The human DiGeorge syndrome critical region gene 8 and Its D. melanogaster homolog are required for miRNA biogenesis.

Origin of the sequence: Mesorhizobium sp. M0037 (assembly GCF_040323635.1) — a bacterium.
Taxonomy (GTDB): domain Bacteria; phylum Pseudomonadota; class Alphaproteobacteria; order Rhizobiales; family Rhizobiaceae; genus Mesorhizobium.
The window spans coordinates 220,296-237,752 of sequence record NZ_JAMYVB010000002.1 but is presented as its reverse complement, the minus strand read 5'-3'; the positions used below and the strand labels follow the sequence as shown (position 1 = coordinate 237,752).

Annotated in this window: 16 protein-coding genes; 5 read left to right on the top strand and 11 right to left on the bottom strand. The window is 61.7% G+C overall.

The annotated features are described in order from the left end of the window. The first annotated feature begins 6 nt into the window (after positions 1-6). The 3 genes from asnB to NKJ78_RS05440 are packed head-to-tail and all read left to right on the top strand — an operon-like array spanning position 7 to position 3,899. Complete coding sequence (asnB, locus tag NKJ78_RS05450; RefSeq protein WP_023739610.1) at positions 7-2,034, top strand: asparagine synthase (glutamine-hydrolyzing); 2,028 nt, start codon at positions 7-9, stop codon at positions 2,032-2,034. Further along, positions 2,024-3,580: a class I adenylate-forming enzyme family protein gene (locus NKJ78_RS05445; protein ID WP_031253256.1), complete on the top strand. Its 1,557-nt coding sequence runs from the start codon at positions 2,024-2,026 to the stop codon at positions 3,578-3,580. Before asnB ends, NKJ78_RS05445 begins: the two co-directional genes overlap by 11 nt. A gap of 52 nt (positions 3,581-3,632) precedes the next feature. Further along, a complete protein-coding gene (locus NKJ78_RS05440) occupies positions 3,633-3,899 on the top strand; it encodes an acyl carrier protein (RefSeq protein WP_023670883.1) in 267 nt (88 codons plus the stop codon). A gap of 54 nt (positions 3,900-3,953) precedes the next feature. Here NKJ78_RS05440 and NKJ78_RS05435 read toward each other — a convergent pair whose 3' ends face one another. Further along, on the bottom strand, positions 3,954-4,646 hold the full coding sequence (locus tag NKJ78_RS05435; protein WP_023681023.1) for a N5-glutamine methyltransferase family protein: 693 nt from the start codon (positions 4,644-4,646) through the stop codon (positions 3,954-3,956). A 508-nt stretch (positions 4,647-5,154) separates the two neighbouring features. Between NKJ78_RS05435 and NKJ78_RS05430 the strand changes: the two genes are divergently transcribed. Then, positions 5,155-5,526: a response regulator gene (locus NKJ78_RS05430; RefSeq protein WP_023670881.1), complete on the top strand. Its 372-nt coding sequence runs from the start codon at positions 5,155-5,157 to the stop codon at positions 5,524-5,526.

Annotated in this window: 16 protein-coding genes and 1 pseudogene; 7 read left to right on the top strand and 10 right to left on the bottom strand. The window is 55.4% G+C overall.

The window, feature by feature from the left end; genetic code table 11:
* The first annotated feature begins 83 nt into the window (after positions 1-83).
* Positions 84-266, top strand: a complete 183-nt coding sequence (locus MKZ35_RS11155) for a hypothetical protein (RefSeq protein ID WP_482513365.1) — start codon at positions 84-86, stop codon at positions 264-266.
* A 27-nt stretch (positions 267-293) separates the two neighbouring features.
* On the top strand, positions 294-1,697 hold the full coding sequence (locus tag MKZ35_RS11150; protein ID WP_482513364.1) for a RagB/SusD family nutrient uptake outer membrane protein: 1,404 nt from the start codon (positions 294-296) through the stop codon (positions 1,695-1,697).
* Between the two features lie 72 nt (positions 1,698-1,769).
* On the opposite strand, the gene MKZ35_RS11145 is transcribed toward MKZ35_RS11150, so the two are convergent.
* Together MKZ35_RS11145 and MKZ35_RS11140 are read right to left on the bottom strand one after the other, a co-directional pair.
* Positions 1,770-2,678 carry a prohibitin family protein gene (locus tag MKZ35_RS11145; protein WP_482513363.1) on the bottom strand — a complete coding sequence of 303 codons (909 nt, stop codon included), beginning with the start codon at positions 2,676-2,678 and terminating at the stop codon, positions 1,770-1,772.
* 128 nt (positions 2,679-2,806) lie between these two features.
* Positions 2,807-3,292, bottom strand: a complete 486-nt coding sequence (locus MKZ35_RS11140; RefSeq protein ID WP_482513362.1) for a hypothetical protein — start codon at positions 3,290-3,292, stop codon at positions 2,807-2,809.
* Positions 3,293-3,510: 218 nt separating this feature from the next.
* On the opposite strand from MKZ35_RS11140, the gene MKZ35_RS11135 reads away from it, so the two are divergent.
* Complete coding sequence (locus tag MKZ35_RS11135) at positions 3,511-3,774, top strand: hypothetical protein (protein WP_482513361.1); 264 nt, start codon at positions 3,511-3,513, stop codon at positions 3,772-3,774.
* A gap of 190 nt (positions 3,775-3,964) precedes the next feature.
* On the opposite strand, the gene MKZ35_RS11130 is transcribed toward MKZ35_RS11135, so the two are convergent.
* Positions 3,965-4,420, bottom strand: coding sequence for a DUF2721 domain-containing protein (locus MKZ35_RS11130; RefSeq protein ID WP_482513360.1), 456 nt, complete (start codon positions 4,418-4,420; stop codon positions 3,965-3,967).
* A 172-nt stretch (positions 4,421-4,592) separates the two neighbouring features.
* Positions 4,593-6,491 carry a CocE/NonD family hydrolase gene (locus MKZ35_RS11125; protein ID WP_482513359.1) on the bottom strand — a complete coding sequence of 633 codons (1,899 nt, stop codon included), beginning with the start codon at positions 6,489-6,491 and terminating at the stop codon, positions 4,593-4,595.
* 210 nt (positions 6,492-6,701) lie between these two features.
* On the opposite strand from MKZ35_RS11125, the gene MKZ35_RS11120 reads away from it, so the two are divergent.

MicroRNAs (miRNAs) represent a family of small noncoding RNAs that are found in plants and animals (for recent reviews, see ). miRNAs are expressed in a developmentally and tissue-specific manner and regulate the translational efficiency and stability of partial or fully sequence-complementary mRNAs. miRNAs are excised in a stepwise process from double-stranded RNA precursors that are embedded in long RNA polymerase II primary transcripts (pri-miRNA). Drosha RNase III catalyzes the first excision event, the release in the nucleus of a hairpin RNA (pre-miRNA), which is followed by export of the pre-miRNA to the cytoplasm and further processing by Dicer to mature miRNAs. Here, we characterize the human DGCR8, the DiGeorge syndrome critical region gene 8, and its Drosophila melanogaster homolog. We provide biochemical and cell-based readouts to demonstrate the requirement of DGCR8 for the maturation of miRNA primary transcripts. RNAi knockdown experiments of fly and human DGCR8 resulted in accumulation of pri-miRNAs and reduction of pre-miRNAs and mature miRNAs. Our results suggest that DGCR8 and Drosha interact in human cells and reside in a functional pri-miRNA processing complex.
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